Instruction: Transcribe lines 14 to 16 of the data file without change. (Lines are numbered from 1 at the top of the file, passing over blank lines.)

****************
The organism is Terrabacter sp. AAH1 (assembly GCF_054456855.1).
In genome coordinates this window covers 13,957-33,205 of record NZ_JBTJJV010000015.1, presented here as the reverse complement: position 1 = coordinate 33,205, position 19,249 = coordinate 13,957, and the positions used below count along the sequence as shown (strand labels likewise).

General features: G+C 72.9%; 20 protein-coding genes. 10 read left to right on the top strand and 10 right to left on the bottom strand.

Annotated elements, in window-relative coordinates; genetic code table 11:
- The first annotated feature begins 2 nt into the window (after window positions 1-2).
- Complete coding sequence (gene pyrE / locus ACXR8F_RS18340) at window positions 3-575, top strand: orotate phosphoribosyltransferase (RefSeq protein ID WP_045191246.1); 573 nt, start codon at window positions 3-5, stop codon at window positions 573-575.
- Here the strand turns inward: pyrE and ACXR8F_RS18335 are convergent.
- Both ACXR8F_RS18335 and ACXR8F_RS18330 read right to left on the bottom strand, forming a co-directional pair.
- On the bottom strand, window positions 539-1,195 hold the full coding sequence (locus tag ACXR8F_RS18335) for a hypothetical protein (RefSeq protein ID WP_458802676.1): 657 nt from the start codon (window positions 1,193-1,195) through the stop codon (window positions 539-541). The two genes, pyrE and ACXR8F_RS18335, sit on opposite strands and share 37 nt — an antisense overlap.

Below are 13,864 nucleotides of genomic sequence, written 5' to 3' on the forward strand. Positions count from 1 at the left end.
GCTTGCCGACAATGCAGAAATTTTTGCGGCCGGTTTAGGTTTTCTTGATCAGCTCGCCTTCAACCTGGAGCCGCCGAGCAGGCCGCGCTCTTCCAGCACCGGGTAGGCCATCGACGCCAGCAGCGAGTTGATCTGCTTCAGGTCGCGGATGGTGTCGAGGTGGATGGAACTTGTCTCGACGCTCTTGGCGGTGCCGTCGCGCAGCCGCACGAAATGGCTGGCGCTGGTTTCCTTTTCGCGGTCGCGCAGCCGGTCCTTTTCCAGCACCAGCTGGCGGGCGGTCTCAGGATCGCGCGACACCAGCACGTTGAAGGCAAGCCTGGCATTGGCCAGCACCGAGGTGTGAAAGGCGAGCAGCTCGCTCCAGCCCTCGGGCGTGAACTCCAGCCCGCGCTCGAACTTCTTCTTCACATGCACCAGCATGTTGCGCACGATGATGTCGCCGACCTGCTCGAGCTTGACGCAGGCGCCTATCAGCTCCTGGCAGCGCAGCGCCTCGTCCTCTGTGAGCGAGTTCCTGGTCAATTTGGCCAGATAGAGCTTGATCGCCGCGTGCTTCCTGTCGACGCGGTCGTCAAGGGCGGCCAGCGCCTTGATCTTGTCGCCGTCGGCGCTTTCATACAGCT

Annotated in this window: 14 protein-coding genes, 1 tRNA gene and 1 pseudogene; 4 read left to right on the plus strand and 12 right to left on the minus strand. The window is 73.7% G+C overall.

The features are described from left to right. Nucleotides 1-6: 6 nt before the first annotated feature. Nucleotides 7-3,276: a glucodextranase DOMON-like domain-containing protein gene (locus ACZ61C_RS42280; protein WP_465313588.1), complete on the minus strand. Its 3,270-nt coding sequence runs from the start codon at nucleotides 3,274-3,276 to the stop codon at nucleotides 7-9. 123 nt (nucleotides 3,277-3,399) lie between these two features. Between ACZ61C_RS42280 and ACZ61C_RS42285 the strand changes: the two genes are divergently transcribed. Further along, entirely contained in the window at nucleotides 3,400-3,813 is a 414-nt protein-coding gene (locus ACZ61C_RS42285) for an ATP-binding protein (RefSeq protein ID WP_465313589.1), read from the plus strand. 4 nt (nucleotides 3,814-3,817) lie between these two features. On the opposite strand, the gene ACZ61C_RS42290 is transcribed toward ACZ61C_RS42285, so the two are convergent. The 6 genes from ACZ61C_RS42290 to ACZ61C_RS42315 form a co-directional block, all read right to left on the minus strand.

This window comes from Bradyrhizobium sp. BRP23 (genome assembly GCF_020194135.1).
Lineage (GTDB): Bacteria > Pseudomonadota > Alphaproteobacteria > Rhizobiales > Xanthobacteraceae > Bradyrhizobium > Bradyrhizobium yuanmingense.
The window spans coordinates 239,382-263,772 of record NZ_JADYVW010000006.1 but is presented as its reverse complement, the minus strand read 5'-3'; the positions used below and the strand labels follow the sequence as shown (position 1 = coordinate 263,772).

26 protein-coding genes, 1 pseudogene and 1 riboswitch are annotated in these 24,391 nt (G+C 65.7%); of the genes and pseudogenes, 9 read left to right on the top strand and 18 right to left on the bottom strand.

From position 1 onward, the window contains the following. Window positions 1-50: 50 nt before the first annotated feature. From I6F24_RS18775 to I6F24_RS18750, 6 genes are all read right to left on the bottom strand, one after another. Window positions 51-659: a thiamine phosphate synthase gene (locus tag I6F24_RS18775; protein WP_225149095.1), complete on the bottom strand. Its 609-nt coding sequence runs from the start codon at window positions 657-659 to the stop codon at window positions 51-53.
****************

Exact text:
This window comes from Bradyrhizobium sp. BRP23 (genome assembly GCF_020194135.1).
Lineage (GTDB): Bacteria > Pseudomonadota > Alphaproteobacteria > Rhizobiales > Xanthobacteraceae > Bradyrhizobium > Bradyrhizobium yuanmingense.
The window spans coordinates 239,382-263,772 of record NZ_JADYVW010000006.1 but is presented as its reverse complement, the minus strand read 5'-3'; the positions used below and the strand labels follow the sequence as shown (position 1 = coordinate 263,772).